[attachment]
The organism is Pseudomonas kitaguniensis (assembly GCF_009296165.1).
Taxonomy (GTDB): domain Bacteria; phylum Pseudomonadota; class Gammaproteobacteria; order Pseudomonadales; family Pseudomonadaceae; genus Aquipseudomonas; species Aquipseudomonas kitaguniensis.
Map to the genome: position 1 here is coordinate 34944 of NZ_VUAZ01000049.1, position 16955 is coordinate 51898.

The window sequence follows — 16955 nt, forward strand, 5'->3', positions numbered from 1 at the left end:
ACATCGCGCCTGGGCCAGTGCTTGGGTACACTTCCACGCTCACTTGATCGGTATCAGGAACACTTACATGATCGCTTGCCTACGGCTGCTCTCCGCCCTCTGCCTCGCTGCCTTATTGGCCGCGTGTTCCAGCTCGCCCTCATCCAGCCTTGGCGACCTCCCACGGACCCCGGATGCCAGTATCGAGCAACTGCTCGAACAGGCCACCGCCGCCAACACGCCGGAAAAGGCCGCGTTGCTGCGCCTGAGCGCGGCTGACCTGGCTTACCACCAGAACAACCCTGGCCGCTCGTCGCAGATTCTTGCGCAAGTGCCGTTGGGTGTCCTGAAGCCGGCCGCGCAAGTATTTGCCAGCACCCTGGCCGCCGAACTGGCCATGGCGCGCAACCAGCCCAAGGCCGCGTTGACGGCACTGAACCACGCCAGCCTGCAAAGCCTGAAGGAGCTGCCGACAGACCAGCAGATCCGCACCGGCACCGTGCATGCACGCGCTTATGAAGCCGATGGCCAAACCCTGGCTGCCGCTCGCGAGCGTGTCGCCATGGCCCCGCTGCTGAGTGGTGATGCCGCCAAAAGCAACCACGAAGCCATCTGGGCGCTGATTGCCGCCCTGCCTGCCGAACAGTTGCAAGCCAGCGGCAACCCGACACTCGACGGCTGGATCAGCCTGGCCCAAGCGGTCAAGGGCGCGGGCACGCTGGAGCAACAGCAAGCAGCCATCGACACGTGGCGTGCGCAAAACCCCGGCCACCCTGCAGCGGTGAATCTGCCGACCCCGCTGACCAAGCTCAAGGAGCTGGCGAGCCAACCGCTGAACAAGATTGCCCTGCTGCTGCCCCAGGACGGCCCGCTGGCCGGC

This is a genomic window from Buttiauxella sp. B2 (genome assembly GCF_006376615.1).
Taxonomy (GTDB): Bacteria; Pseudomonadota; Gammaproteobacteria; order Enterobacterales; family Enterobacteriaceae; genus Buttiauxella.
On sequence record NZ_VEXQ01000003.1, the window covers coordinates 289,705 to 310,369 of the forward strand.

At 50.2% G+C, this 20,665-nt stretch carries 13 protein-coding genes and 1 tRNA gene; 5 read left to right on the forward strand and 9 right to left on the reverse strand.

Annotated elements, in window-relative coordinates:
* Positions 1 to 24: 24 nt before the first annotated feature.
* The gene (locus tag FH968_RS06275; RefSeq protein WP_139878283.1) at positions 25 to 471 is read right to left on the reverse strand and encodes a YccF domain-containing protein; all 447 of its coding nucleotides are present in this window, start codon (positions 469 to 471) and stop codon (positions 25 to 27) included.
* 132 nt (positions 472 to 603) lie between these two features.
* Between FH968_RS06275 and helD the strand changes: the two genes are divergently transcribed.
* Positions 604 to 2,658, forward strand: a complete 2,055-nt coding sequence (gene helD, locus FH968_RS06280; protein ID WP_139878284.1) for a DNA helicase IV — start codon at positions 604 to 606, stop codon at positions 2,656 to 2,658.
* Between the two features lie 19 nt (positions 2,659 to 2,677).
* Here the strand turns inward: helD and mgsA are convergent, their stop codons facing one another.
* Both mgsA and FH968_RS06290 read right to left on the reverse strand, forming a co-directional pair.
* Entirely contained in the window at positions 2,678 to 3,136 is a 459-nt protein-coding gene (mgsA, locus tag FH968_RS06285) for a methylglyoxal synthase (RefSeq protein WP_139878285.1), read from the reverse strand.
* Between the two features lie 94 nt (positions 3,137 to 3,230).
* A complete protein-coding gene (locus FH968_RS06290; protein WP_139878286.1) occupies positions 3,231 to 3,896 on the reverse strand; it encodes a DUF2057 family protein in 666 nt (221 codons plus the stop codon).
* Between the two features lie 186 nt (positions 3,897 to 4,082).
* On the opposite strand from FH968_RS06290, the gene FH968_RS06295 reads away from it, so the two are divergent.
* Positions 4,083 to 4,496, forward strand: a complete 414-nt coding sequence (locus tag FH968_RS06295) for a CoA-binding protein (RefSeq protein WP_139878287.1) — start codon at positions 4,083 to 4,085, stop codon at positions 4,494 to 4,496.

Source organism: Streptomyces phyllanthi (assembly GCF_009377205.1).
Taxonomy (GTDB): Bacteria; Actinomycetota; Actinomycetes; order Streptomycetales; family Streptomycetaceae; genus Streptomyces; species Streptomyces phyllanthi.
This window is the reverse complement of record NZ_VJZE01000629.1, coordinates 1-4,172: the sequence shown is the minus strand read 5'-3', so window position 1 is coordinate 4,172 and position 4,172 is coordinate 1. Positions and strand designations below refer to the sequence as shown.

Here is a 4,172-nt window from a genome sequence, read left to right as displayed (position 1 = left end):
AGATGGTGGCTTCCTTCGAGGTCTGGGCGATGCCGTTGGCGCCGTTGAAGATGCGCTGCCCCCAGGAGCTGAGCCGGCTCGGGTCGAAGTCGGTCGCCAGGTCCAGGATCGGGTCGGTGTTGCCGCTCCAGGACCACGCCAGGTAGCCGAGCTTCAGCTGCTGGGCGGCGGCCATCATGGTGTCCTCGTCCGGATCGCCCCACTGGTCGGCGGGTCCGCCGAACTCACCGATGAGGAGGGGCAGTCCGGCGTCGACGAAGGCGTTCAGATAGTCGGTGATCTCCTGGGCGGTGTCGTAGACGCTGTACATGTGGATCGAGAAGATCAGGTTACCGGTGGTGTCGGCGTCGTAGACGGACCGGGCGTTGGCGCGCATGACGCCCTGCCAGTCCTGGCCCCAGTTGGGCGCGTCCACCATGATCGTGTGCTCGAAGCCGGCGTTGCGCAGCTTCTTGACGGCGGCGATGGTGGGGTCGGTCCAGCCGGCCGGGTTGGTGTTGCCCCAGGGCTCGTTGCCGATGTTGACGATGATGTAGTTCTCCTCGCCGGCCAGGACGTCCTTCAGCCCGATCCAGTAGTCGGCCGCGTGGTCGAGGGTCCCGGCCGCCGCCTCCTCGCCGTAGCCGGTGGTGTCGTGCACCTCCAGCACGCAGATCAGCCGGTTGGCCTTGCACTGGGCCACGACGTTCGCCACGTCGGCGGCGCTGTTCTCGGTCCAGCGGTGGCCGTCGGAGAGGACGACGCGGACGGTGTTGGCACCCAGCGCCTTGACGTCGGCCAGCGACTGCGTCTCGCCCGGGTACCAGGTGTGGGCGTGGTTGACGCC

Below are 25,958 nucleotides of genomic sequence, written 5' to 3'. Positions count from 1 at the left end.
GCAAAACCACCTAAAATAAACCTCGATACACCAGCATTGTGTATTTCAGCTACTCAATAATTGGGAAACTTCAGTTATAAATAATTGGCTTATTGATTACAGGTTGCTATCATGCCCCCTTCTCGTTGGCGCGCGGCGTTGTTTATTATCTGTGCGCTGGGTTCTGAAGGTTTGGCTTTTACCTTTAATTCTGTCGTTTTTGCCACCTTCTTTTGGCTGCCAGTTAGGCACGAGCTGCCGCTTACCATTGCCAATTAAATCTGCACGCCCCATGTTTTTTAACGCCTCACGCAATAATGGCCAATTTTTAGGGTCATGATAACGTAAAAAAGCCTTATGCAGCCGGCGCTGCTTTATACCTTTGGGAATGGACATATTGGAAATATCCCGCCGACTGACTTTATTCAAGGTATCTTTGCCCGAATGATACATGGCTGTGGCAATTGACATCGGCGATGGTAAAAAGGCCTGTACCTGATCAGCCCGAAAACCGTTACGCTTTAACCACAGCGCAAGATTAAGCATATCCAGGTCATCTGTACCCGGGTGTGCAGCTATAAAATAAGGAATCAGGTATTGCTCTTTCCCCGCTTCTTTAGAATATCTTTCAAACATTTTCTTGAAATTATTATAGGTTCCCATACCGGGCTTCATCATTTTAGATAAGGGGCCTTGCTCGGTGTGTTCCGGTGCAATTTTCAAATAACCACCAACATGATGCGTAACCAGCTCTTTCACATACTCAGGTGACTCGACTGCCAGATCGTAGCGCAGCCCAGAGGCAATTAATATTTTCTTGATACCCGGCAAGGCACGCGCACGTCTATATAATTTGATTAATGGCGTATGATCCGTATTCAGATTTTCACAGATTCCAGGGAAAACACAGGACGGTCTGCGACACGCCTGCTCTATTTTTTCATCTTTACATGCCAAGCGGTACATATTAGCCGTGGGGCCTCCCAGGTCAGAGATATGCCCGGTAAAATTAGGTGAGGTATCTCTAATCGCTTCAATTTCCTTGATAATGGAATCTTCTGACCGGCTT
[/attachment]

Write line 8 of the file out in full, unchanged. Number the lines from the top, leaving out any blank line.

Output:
On sequence record NZ_VEXQ01000003.1, the window covers coordinates 289,705 to 310,369 of the forward strand.